February/March: This month*, students in third grade had more than a few discussions about phonetics and language in a more general sense, as opposed to “only” Spanish. There are, after all, about 7,000 languages in the world! These conversations touched on word loans—tacos, tortillas, quesadillas, and deja-vu, for example, have all been borrowed from other languages; there is no word in English for “taco”. This led to more talk about untranslatable words; there are many words with no English equivalent, such as pisanzapra in Malay (the time needed to eat a banana), or 木漏れ日 (komorebi) in Japanese (the light that filters through the trees). It is easy to describe these concepts with English words, but there is not a single word that encompasses either concept. Third graders also watched a video by an actress, Amy Walker, who travels geographically around the world and says the same thing in 21 different accents—from England and Russia to New Zealand, South Carolina, and New York; they later practiced identifying languages on a “Guess the Language” online game to hone their ears. At one point, English was spoken with such an unfamiliar accent that students guessed it was Czech!
Third graders continued adding to their Spanish vocabularies via center work, and spent a chunk of time presenting in front of their peers in the target language in mini-speech form. Their confidence has grown tremendously since they began this practice near the end of January. They also heard several jokes in the target language, some of which were in Spanish and others with Spanish and English wordplays—e.g., Seven days without tacos makes Juan weak. Students are also required to say the password upon entering the Spanish Cave: after one student says, “Dime la contraseña” (tell me the password), the other responds with the fruit or vegetable of the week (that is, naranja/orange, plátano/banana, zanahoria/carrot, espárrago/asparagus, melocotón, durazno/peach, arándano/blueberry, cebolla/onion).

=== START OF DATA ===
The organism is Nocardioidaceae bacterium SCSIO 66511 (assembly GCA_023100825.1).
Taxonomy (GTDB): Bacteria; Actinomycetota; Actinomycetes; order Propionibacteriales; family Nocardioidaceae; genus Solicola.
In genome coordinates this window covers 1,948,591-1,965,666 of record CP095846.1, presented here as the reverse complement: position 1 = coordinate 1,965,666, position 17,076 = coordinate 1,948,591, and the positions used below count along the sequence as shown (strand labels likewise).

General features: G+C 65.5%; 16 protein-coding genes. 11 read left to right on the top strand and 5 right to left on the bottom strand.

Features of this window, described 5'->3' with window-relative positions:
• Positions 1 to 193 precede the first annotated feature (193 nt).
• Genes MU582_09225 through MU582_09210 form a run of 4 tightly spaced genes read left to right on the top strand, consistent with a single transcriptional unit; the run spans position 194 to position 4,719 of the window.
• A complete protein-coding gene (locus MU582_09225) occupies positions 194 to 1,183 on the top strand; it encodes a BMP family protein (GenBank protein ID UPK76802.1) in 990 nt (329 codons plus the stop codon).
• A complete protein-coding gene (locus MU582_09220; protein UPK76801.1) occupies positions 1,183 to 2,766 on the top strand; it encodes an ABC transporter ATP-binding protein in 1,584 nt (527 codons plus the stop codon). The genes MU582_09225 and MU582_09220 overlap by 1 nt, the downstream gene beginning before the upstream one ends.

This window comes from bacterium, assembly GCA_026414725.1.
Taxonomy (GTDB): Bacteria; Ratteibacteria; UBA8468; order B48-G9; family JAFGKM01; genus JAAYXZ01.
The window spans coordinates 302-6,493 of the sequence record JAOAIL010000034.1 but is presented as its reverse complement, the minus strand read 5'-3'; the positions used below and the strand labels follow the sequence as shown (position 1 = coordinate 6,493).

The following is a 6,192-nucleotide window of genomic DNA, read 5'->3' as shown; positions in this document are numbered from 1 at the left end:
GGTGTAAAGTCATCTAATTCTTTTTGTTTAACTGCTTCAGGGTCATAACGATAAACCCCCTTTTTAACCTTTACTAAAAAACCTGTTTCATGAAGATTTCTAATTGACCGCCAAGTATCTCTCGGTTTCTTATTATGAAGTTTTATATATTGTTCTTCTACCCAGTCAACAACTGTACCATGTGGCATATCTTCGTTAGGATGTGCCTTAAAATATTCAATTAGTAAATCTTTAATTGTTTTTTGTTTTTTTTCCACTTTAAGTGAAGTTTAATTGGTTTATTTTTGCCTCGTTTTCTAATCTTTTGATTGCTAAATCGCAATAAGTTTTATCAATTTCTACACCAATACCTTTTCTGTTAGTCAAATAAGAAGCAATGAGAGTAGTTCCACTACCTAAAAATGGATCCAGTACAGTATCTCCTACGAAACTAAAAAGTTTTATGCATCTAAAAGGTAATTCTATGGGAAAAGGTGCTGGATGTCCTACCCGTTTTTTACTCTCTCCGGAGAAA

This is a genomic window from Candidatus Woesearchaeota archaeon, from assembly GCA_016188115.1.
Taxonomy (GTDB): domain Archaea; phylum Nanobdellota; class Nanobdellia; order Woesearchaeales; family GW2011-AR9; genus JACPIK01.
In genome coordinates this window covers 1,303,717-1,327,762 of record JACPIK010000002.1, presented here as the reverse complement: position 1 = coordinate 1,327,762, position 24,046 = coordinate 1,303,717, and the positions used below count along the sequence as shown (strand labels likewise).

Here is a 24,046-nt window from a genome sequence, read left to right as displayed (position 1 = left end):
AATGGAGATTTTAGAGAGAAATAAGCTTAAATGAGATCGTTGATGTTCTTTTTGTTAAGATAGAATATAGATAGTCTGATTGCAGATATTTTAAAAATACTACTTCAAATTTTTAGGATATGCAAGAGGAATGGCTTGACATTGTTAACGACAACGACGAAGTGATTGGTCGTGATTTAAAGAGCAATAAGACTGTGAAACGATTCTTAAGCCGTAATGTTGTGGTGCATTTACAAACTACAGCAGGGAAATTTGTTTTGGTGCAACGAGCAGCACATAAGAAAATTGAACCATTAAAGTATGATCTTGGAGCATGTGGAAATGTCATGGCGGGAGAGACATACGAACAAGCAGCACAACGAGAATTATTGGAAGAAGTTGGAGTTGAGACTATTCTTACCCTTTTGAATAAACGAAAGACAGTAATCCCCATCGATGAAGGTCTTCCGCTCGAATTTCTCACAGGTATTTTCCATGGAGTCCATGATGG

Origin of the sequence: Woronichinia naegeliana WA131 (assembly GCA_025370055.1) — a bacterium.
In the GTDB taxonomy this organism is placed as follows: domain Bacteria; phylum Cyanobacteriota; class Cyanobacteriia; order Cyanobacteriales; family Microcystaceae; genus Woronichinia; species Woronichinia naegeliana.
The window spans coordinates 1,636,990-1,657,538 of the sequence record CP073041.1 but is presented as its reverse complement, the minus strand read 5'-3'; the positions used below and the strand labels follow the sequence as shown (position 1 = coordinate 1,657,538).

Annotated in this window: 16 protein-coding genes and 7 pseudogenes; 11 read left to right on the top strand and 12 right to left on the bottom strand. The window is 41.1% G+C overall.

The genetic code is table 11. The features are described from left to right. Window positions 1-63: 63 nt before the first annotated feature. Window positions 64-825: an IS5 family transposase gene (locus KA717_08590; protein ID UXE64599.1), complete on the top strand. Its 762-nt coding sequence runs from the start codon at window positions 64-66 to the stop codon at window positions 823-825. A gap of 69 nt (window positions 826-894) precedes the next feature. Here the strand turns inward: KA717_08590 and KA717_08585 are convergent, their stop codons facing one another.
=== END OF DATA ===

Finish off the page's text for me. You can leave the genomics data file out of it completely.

In the culture realm, students learned a bit about El Camino de Santiago, a 500-mile hike and pilgrimage across northern Spain (that their teacher completed last summer); cooked and tasted fried plantains (patacones or tostones), which are eaten in many Spanish-speaking countries; and used photos in the Spanish classroom to inspire various projects during center time. For instance, some students tried to create a replica of an underwater art museum in Mexico in a fish tank with florescent paper fish, rocks, and flowers, which was amazing… until the tank started leaking; others made dozens of Coquí frogs (Puerto Rico) out of green paper; and still others opted for pick-up soccer games (fútbol) outside, as soccer is a hugely popular sport in many countries.
**Note that my definition of “month” here is not necessarily aligned with society’s views on temporality…
December/January: This month, students in third grade worked on naming and jumping on all of the twenty-one Spanish-speaking countries on the tape floor map independently. Many have demonstrated complete mastery of this skill. It is almost overwhelming—when you hear them rattled off— to grasp that there are completely different Spanish accents, vocabularies, and cultures (music, foods, art, sports, customs, etc.) in each of these places. My goal as an educator is to provide a general overview here; now that students are familiar with the names of these places, they can associate cultural and historical events with said countries in a more meaningful context.
With that in mind, third graders spent a day trying to replicate the Nazca Lines (Peru) around the Spanish room. These are an ancient mystery: at ground level, they appear to be lines, or trenches, in the desert going in all directions; however, from an airplane, you see that they are in reality massive geoglyphs of animals and plants—and yet, these civilizations existed prior to the invention of the airplane! Hmm… Students also painted and colored tiles for the class fort, aka La Alhambra, which is based on an actual Moorish palace/fortress in southern Spain; ate twelve grapes to celebrate New Year’s Eve (tradition in Spain); learned that an ice cream shop in Venezuela holds the world record for the greatest number of flavors offered: 900 (3.B); and began building a model of Machu Picchu in Peru (3.A).